Keep Your Manufacturing Efforts Out of Commodity Hell

We’ve all heard that manufacturing in the US is a dying effort.

Well, it need not be. Yes, you probably have to spend more in capital to make up for our higher labor costs, to meet (or go slightly above) imported prices. And, you might have to outsource some basic operations to Mexico or Canada. These two are generally considered to be better than China.

But, final assembly and finishing is doing fine in the US.

A 2013 study by Booz Allen highlighted the way: Innovation.

I can personally vouch for this as a great way to run a manufacturing company, having done it some 20 years ago. Apparently, the old lessons are still out there.

So, where do you get innovation? Here are some ways:

1. Look at what your competitors aren’t doing, and do for your customers what they aren’t. This can cover a wide variety of things: coatings, products, upping your service game, better people/processes, etc.

2. People first. I heard an interview recently with the CEO of a recent startup and he was absolutely manic on the subject. They hire good people even before they can technically afford them.

3. Have your inside/outside sales people talk to customers and find out what they’d like you to do. I got 10 years of innovations out of this method, and some of the ideas were still in the pipeline when I sold the company.

4. Look at foreign markets, even with the dollar up. Europe, Mexico, South America and even China and India are possibilities. Partner with local firms, though, because culture differences can kill you. Back in the day, my company had 25% of its sales in foreign markets, again during high-dollar times.

5. It takes money, but money is out there for well considered plans. Forget borrowing from the banks though. All sorts of alternative lenders are out there.

So, don’t just sit there in your exec chair….innovate!


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Inside PayPal’s MicroLending Program

You can put this one down under ‘who knew?’

Entreprepeur ran the summary of the PayPal program in their March issue, and it’s a revelation.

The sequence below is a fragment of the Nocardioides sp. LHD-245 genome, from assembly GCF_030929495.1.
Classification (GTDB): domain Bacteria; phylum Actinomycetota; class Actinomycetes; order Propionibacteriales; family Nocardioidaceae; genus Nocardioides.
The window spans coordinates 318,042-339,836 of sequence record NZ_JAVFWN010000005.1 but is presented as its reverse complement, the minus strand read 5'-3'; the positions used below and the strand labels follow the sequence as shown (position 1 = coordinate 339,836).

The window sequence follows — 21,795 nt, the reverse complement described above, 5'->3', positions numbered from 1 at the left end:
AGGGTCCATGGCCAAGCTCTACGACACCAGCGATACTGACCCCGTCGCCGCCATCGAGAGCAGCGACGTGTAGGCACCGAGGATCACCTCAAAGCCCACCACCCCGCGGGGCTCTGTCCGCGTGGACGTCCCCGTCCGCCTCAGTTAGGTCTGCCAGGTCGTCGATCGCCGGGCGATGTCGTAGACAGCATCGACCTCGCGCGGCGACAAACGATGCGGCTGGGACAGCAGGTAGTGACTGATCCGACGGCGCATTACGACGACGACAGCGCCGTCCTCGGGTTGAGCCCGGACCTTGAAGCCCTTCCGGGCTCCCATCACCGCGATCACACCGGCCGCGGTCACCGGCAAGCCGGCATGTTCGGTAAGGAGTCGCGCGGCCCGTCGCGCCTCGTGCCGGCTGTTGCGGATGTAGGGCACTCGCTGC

Since launching the program, which is called Working Capital (we can’t even say how you access it on the PayPal website), they have granted some 35,000 loans and lent more than $200 million, so it’s not small potatoes.

There is a catch, however: you need to be using PayPal’s platform, presumably for your ecommerce. PP will lend you up to 8% of your total PayPal volume, and most of the borrowers have used the proceeds for working capital. You must also have at least $20.000 of sales with PayPal in the last 12 months, and the cap for the loan is $60,000.

APR rates are 2% to 11%, and the higher the percentage of your sales that goes towards repayment, the lower the rate. This is an interesting way to do repayment.

When you consider what the banks associated with the credit cards you use might do for you, or what alternative finance companies might do (maybe 25% of sales), it’s not such a big amount, but it’s out there. And, if you have seasonal imbalances in your cash flow, the PayPal program could be just the thing for you.

PayPal could do more to publicise their program too: we’d never heard of it until the Entrepreneur magazine ran the story. And we use PayPal for about 20% of our payments to various entities.

So, there you have it: useful program, if you can meet the qualifications.


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The High Cost of Saving a Failing Business?

Ya gotta love the Wall Stree Journal. They had a big article on March 26th on the high cost of saving a failing business, by putting it into Chapter 11, which might have amazed some, and scared some with the high costs.

I checked with one of my clients who went BK three years ago, and the initial journey cost him about $50k, but he continues to spend about $50 k a year on added record keeping and the added costs of high-rate loan that he took out to keep going (we’re trying to help him get in refi-d. But, he’s alive and prospering, which is the whole idea of Chapter 11 in the first place.

A couple of things jump out at me:

1. The major culprit in the WSJ’s article seems to be–you guessed it–the lawyers and outrageous fees, both up front and continueing. My client spent about $1500 as a retainer for his BK (we’re in AZ, things are cheap), and we strategize  on how to keep stuff out of a lawyer’s hands. He spends $500 a month, as opposed to several times that much with lawyers doing their thing.

2. Clearly, if BK is in the cards, get a mentor to work with you on the perils and pitfalls; we’re available on our 800 #, 716-9626, and via Skype, at johnheinrichtwo. We’ve been doing some telemarketing of our new service, CEO to Go, www., and one of the more bizzare things we’ve discovered is that 50% or so of the companies that could have used us have failed in the past 3 years.